The extraordinary story of Lafcadio Hearn (1850-1904) is here skillfully brought to life in a sumptuous historical novel told from the perspectives of the most important women in his memorable life.

The Sweetest Fruits, by Monique Truong.
304 pages

PENGUIN RANDOM HOUSE, Historical fiction.

We begin on the sun-kissed island of Lefkada in the Ionian Islands of Greece where Hearn was born in 1850, the product of an ill-starred romance. Through the narration of Hearn's mother, Rosa Antoniou Kassimatis, Monique Truong redolently captures the scents and tastes of Hearn's birthplace, where his mother established in him a pattern of eternal longing and hunger for exotic flavors and tales.

In the second part of the novel, we are transported to Cincinnati, Ohio, in the early 1870s where Hearn emigrated as a penniless 19-year-old, sleeping rough on park benches and discovering the intriguing African-American sections of town. Soon Hearn marries Alethea Foley, an ex-slave and cook in his boarding house, who satiates his roving appetites for a while.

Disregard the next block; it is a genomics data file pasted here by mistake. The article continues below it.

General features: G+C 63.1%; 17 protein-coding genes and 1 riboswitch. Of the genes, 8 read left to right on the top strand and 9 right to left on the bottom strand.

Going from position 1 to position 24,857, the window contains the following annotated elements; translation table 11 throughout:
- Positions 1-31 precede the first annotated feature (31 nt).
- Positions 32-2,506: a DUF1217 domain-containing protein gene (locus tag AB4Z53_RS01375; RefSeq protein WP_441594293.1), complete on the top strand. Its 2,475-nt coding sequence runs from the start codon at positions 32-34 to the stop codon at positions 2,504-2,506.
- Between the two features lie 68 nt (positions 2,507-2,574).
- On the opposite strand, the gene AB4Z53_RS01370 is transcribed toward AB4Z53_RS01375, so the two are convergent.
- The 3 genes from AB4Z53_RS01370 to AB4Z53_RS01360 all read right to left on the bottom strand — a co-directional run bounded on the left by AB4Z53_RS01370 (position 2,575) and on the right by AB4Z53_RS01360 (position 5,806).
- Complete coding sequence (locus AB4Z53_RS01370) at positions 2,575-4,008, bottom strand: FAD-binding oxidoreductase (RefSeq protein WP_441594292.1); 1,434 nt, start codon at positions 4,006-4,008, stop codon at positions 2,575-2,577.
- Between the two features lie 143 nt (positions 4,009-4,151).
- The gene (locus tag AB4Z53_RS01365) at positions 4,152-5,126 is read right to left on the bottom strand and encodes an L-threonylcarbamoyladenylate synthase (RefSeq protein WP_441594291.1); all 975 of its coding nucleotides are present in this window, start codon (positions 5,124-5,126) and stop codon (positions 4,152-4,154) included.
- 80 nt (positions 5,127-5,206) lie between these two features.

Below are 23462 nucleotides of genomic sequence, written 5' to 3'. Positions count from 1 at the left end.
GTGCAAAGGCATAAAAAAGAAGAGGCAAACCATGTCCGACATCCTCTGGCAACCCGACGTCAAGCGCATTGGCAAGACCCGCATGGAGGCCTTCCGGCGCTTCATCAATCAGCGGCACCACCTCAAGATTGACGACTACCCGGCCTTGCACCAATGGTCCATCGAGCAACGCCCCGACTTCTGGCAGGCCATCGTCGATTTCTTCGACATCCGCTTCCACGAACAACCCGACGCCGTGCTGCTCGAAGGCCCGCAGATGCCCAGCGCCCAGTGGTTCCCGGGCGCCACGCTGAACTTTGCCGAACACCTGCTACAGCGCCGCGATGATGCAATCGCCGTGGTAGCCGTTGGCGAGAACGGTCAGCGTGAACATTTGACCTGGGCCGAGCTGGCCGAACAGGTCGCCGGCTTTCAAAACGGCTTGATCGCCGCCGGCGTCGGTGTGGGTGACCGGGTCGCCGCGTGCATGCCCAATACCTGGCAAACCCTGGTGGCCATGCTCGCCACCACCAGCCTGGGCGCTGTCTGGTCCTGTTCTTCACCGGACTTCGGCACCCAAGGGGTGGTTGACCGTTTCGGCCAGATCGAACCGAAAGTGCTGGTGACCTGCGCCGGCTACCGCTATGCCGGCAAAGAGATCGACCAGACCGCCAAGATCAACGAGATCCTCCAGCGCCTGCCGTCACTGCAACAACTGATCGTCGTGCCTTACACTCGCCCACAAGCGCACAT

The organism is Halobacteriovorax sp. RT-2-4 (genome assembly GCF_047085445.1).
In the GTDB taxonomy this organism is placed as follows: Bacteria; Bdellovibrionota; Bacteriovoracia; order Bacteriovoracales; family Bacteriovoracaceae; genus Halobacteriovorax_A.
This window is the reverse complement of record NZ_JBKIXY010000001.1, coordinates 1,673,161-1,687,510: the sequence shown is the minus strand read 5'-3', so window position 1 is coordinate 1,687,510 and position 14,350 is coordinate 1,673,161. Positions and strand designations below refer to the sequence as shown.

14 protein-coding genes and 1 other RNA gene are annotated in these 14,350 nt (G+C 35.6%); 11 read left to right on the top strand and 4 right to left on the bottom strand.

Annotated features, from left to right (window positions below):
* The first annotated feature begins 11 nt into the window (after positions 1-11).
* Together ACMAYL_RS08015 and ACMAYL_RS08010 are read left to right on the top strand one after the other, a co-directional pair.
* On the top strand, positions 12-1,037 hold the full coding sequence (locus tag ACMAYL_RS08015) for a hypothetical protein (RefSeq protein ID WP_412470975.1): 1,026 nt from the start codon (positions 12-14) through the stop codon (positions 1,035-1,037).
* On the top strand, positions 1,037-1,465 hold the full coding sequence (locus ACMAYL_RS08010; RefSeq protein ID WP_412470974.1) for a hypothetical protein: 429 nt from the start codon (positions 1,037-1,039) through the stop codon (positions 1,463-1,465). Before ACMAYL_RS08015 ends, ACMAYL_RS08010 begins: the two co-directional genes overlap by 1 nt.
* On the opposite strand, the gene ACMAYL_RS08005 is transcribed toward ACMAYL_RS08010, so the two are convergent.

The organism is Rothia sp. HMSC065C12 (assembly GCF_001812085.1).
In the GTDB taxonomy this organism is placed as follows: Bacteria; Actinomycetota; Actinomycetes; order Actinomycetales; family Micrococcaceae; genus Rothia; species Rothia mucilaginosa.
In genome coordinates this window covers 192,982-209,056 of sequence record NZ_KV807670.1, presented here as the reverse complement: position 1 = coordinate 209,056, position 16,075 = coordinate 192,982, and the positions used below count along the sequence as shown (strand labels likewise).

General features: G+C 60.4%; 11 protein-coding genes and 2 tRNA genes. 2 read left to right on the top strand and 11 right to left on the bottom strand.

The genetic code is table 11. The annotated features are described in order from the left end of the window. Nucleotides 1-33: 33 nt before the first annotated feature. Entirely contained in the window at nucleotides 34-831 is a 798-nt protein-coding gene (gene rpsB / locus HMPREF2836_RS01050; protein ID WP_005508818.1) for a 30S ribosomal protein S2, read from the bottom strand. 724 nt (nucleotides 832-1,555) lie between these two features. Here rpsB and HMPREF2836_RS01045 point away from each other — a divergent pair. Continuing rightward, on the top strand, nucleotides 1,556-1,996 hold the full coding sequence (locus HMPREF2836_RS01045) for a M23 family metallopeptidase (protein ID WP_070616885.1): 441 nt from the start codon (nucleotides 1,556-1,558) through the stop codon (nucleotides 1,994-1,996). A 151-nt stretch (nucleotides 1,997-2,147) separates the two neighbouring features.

Finally we encounter Setsu Koizumi, the daughter of a samurai household, who Hearn married soon after his arrival in Japan and who fed her renderings of traditional tales into Hearn's all-consuming ears.

The novel empathetically imagines the circumstances of these forgotten women, so influential and supportive of Hearn. Yet the truest kinship lies between author Truong and Hearn himself, both segueing between vastly different cultures, making the common humanity of even the most disparate lives instantly accessible.